For bicycles the needs are somewhat similar to those of walkers.  First along busy streets a grade separated “cycle track”, protected lanes, providing safety and enabling higher speeds comprises the key to urban bicycling.  Cycle track can be described as a one or two-way “bicycle highway” on a roadway employing curbing or bollards where no parallel bikepath or multi-user path is available.  (A route comprised of a mix of cycle track and bikepaths is a common treatment in Europe.)  Second, where possible, intersections with roundabouts feature a separate bikepath side by side with crosswalks or a multi-user path as the crosswalk.  With cycle track and intersection provisions, the bicycle gains equality as a mode with walking and car travel.  Cycle track also protects drivers from bicycles.  For motor vehicles, roundabouts at busy intersections mostly improve safety, reduce travel times, and provide greater capacity.  In sum, for a walkable, bikable and drivable town and village centers as well as all built up areas, cycle track and roundabouts offers a ready solution to the current infrastructure deficit.   

A European import, cycle track is new in North America with one extensive set of corridors already in place in Montreal. But where to get the five to ten feet for cycle track remains difficult even with allocated parking for the purpose on one side of a busy street.  However, since roundabouts handle traffic quite easily compared to signals, many turn lanes can be eliminated in part or altogether enabling cycle track along approaches to an intersection.  Some tradeoff of parallel parking along one side of a street may be made to accommodate cycle track.

The safest environment for bicycling and walking can be found in “shared space” at the heart of retail districts—like the cross street intersections in Burlington’s Church Street Marketplace The new Burlington Marketplace/waterfront plan—PlanBTV—proposes a cycle track along Main Street connecting the Marketplace to the waterfront.  Shared space can be applied in a few areas and one of its features is providing safe access to all persons with a handicap.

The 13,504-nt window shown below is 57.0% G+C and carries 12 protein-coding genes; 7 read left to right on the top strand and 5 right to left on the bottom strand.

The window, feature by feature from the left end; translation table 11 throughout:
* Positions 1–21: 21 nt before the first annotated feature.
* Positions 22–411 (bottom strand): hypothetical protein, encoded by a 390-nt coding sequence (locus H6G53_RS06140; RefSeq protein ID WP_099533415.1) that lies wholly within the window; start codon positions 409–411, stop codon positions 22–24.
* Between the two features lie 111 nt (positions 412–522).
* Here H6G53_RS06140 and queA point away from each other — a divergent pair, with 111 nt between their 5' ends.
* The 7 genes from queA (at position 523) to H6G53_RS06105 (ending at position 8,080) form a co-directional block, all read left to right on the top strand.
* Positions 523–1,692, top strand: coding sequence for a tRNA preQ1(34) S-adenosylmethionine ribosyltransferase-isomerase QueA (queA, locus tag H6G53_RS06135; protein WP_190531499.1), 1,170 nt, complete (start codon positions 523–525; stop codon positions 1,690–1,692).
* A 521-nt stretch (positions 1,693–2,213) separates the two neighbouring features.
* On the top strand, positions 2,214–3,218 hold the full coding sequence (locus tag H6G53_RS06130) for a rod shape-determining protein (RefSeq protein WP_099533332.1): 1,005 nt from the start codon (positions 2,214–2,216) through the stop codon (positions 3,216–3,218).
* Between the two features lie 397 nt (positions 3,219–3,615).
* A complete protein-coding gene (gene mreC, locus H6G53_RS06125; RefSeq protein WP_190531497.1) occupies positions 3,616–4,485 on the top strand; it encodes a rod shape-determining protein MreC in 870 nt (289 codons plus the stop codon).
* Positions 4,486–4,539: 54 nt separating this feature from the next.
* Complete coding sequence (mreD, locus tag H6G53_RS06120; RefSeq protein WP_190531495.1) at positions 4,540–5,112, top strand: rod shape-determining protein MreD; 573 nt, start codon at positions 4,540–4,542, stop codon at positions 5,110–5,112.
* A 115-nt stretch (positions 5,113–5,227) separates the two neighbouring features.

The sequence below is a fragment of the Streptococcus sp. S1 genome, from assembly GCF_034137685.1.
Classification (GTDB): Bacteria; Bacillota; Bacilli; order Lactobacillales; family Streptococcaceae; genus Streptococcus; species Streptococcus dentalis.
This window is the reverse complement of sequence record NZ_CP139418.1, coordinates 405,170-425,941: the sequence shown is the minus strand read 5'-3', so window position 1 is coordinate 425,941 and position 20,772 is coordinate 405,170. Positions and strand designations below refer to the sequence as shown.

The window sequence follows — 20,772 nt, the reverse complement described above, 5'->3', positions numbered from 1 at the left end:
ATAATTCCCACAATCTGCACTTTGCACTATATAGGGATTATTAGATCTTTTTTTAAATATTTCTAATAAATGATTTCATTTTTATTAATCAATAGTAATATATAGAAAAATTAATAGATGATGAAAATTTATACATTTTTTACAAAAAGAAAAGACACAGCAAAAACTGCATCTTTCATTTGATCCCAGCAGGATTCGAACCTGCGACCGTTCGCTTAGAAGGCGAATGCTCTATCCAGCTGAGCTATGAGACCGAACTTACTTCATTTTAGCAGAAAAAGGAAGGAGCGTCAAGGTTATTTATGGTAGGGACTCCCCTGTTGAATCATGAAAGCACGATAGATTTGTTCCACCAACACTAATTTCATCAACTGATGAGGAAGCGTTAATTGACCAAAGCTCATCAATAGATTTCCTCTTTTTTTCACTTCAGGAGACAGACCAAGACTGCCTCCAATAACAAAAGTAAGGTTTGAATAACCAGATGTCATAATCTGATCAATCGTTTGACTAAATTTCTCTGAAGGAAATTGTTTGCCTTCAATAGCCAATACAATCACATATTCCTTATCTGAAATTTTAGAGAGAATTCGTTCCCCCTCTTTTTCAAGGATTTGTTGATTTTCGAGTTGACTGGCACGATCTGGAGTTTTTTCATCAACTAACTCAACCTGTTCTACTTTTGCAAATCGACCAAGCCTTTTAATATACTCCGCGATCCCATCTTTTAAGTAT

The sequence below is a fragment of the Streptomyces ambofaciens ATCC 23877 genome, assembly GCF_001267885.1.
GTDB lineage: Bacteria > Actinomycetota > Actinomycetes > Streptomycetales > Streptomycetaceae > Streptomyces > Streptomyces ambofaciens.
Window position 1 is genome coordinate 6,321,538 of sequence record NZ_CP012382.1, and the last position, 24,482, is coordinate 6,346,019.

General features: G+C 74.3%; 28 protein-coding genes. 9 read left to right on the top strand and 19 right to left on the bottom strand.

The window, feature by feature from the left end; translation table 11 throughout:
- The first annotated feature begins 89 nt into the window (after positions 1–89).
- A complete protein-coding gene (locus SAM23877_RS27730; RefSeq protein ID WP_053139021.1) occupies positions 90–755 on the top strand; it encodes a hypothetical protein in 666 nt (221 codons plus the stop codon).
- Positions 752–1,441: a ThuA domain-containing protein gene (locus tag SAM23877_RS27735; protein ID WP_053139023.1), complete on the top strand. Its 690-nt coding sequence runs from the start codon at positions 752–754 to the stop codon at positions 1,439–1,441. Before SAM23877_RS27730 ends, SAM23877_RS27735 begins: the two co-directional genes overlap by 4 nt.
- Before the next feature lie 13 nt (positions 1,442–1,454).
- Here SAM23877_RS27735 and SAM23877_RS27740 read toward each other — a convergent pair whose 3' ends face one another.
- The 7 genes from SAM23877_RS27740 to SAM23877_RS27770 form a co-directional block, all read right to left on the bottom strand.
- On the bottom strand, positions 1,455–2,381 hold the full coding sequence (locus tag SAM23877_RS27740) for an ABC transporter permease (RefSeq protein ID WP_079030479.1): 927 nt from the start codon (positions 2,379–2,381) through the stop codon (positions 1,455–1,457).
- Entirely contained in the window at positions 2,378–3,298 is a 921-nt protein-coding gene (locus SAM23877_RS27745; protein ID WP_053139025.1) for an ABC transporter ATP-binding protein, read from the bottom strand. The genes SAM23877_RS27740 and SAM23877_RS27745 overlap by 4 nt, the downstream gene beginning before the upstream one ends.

The need today: “CPR” to revive downtowns as well as town and village centers

“CPR”—cycle track, passenger rail and transit, and roundabouts represent the three infrastructure and service challenges in Vermont requiring substantial investments so community transportation in all aspects can be brought to life.  These infrastructure needs require tens of millions of investments each year over a decade or so to begin to meet the needs throughout Vermont.  Yet the benefits of the first investments can be observed and measured from the completion of each project with the roundabouts in downtowns and village centers living proof of both the transportation and economic benefits.  Consider these investments—including intercity and commuter passenger rail—as bringing to the builtup areas of Vermont towns and cities the same scale of transportation change as engendered by the interstate highway system completed at the end of the 1970s.  Unlike the interstate system CPR leads to a sustainable transportation system and the substantial reduction in the role and usefulness of motor vehicles in the builtup areas and between population centers served by passenger rail. 

Each mode—walking, bicycling, motor vehicle and public transit—must be treated equally and each must be provided for—a community with equal treatment of all modes becomes one with cycle track on most of its busy streets, roundabouts at almost all its intersections, and commuter and/or intercity rail at either traditional and/or new station locations.  Passenger rail services fully integrate into an overall bus and rail based public transit network.  This completes a public transit system where the basic regional bus networks in great part already exist.

In sum, quality transportation in builtup areas in Vermont and throughout North America  (with some noticeable exceptions in isolated nodes, intersections, and areas) does not currently exist, mostly due to large deficit in infrastructure in one or more of the modes, primarily bicycle, walking, and rail passenger transit.   

Up to the advent of the roundabout and cycle track there existed appeals for integrated and balanced transportation in U.S. law and transportation policies—but just what integrated and balanced transportation looked like in real life was unclear.  With the magic of CPR—cycle track, passenger rail, and roundabouts--the vision of quality transportation for all modes becomes a reality.  The next steps involve using CPR to bring the current critically ill patient--transportation in built up areas--back to a renewed and vibrant life at a far higher level than ever achieved in the past.  

1 comment:

  1. Nice post, Tony. Just a note, Middlebury's new roundabout is at the intersection of Cross Street and Main Street (Routes 30 125) and doesn't have a name that I am aware of. "Main St/Cross St roundabout" is probably the best descriptor.

    "Adirondack Circle" on the other hand is the name for a bus turn-around on the Middlebury College campus next to "Adirondack House" at the intersection of College Street and Hillcrest Rd.